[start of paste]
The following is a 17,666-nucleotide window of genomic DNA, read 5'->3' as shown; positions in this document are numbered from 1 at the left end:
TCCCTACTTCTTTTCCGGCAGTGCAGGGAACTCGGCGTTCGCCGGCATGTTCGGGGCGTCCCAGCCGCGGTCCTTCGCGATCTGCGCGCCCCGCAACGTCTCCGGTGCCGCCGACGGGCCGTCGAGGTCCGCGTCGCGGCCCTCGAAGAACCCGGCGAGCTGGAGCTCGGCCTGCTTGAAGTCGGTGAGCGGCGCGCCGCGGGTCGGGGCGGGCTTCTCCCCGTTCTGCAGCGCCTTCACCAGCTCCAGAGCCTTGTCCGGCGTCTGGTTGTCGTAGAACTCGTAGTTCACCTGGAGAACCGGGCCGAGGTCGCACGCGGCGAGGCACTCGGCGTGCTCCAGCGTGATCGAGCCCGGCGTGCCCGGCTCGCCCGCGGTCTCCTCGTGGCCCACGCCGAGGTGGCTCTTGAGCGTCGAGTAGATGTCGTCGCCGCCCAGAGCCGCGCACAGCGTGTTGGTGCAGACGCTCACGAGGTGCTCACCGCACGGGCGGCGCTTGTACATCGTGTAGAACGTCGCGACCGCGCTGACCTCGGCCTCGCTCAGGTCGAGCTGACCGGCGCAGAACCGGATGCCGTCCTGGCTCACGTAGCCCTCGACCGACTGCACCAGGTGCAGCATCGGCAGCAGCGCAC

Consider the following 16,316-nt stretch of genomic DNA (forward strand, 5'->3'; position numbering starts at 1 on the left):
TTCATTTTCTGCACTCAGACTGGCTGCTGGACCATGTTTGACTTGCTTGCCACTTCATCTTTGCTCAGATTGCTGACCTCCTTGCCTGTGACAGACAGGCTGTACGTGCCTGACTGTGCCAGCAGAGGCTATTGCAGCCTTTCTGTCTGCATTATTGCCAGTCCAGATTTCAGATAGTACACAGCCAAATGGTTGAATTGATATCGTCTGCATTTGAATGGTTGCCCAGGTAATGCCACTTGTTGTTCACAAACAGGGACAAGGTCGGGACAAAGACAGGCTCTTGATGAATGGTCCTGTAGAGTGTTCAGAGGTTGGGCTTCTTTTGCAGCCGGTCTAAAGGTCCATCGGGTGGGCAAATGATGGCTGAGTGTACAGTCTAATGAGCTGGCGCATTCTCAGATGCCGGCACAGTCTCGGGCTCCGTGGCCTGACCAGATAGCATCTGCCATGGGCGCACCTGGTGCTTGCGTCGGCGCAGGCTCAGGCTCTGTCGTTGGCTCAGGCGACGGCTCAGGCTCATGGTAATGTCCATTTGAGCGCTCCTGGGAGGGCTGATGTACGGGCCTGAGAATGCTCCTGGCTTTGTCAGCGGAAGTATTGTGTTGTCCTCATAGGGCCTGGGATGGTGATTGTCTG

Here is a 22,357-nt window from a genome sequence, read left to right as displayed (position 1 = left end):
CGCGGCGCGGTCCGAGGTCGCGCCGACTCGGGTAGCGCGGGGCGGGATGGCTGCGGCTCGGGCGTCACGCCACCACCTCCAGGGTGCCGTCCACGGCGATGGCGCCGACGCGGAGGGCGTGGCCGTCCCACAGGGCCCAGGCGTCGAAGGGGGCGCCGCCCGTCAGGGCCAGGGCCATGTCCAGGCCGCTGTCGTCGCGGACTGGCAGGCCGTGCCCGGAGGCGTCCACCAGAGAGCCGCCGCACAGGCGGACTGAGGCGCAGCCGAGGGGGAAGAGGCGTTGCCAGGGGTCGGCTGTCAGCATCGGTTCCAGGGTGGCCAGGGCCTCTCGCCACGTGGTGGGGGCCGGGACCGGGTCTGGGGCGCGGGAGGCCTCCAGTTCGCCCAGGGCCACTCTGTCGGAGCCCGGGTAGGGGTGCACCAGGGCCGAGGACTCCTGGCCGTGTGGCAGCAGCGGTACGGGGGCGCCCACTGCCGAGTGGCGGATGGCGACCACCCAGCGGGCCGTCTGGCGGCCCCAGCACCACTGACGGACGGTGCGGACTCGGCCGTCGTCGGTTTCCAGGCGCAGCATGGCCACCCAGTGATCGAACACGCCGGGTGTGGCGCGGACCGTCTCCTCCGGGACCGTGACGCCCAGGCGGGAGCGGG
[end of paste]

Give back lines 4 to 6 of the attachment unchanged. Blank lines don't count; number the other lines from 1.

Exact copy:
TTCATTTTCTGCACTCAGACTGGCTGCTGGACCATGTTTGACTTGCTTGCCACTTCATCTTTGCTCAGATTGCTGACCTCCTTGCCTGTGACAGACAGGCTGTACGTGCCTGACTGTGCCAGCAGAGGCTATTGCAGCCTTTCTGTCTGCATTATTGCCAGTCCAGATTTCAGATAGTACACAGCCAAATGGTTGAATTGATATCGTCTGCATTTGAATGGTTGCCCAGGTAATGCCACTTGTTGTTCACAAACAGGGACAAGGTCGGGACAAAGACAGGCTCTTGATGAATGGTCCTGTAGAGTGTTCAGAGGTTGGGCTTCTTTTGCAGCCGGTCTAAAGGTCCATCGGGTGGGCAAATGATGGCTGAGTGTACAGTCTAATGAGCTGGCGCATTCTCAGATGCCGGCACAGTCTCGGGCTCCGTGGCCTGACCAGATAGCATCTGCCATGGGCGCACCTGGTGCTTGCGTCGGCGCAGGCTCAGGCTCTGTCGTTGGCTCAGGCGACGGCTCAGGCTCATGGTAATGTCCATTTGAGCGCTCCTGGGAGGGCTGATGTACGGGCCTGAGAATGCTCCTGGCTTTGTCAGCGGAAGTATTGTGTTGTCCTCATAGGGCCTGGGATGGTGATTGTCTG

Here is a 22,357-nt window from a genome sequence, read left to right as displayed (position 1 = left end):
CGCGGCGCGGTCCGAGGTCGCGCCGACTCGGGTAGCGCGGGGCGGGATGGCTGCGGCTCGGGCGTCACGCCACCACCTCCAGGGTGCCGTCCACGGCGATGGCGCCGACGCGGAGGGCGTGGCCGTCCCACAGGGCCCAGGCGTCGAAGGGGGCGCCGCCCGTCAGGGCCAGGGCCATGTCCAGGCCGCTGTCGTCGCGGACTGGCAGGCCGTGCCCGGAGGCGTCCACCAGAGAGCCGCCGCACAGGCGGACTGAGGCGCAGCCGAGGGGGAAGAGGCGTTGCCAGGGGTCGGCTGTCAGCATCGGTTCCAGGGTGGCCAGGGCCTCTCGCCACGTGGTGGGGGCCGGGACCGGGTCTGGGGCGCGGGAGGCCTCCAGTTCGCCCAGGGCCACTCTGTCGGAGCCCGGGTAGGGGTGCACCAGGGCCGAGGACTCCTGGCCGTGTGGCAGCAGCGGTACGGGGGCGCCCACTGCCGAGTGGCGGATGGCGACCACCCAGCGGGCCGTCTGGCGGCCCCAGCACCACTGACGGACGGTGCGGACTCGGCCGTCGTCGGTTTCCAGGCGCAGCATGGCCACCCAGTGATCGAACACGCCGGGTGTGGCGCGGACCGTCTCCTCCGGGACCGTGACGCCCAGGCGGGAGCGGG